was above average and equaled or exceeded 60 percent of the measurements of annual

precipitation over the longer term of 1918 through 2006.205

134. Because of the nonlinear response of the RRCA Groundwater Model when stream-drying

occurs,206 introducing streamflow to de-watered streams in the RRCA Groundwater Model

increases the simulated streamflows that can be depleted by groundwater consumption,

which increases groundwater CBCU. For example, 1993 was a year with unusually high

amounts of precipitation,207 and 1993 was used to represent the years 2010, 2027, and

2044208 in Kansas' simulations using the RRCA Groundwater Model described in Finding

132. For each of the three years during the simulations, when the dataset for 1993 is

introduced (i.e., 2010, 2027, and 2044), computed impacts from pumping in Nebraska

increase significantly, except for the simulation of Kansas' proposed remedy.209 The reason

why simulated impacts from pumping in Nebraska do not increase significantly in 2010,

2027, and 2044 for the simulation of Kansas' proposed remedy may result from the reduction

in the acreage irrigated with groundwater being so significant that simulated de-watering of

streams is relatively limited and the response of the Groundwater Model is for the most part

linear.

135. Kansas has adequately demonstrated that its proposed remedy would result in Nebraska's

compliance with the FSS, even during dry-year conditions similar to what occurred during

the period 2002 through 2006.210 However, given the magnitude of the assumed increase in

205 Nebraska Exhibit 15, Expert Report of James Schneider and James Williams, Nebraska Compact Compliance,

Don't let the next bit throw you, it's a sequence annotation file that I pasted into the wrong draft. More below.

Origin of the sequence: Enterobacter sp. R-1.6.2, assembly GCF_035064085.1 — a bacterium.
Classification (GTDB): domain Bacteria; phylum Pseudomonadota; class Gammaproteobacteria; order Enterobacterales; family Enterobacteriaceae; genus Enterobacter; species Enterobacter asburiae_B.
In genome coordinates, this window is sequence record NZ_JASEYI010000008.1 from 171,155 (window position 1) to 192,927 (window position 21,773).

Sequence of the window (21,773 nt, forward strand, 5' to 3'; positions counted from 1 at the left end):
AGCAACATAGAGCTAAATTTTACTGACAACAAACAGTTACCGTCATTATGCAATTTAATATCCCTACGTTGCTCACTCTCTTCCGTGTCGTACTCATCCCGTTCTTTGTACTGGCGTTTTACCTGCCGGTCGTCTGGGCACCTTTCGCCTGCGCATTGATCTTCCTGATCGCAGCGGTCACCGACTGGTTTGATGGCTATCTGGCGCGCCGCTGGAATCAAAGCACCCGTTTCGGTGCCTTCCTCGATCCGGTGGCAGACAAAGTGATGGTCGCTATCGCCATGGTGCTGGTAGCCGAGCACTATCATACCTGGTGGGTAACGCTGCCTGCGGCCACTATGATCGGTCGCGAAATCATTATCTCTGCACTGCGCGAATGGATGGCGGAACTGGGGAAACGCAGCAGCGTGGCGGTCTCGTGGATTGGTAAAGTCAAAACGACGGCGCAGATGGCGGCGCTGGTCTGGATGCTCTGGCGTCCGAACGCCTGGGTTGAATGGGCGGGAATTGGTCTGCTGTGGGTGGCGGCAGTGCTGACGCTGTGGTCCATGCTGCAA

February 17, 2009, p. 16.

206 See Finding 20.

207 MR. DRAPER: Dr. Schneider, you've mentioned several times that 1993 was the wettest year on

record?.

DR. SCHNEIDER: I may not be completely accurate on that. I believe I'm referring to the

rainfall precipitation gages within the model that are located in Nebraska and looking at the --

that's generally what I'm looking at. And if it's not the wettest year, it's second or third, but it's

my -- it's my recollection that it's the wettest year in terms of precipitation in Nebraska.

MR. DRAPER: In fact, I have no quarrel with that. I think it's often referred to as the "Great

Flood of 1993," isn't it?

Transcript of Arbitration Proceedings, March 13, 2009, Volume V at 940:10-23.

208 See Finding 133.

209 See Kansas Exhibit 65, Comparison of Nebraska pumping impact under baseline conditions, Kansas proposed

remedy, and NRD Pumping Alternatives, 3/16/2009.

210 For this decision, the period of years 2002 through 2006 is considered a period of dry years, even though the

probability of non-exceedance over the period of record (1918 - 2007) for precipitation in the Nebraska portion of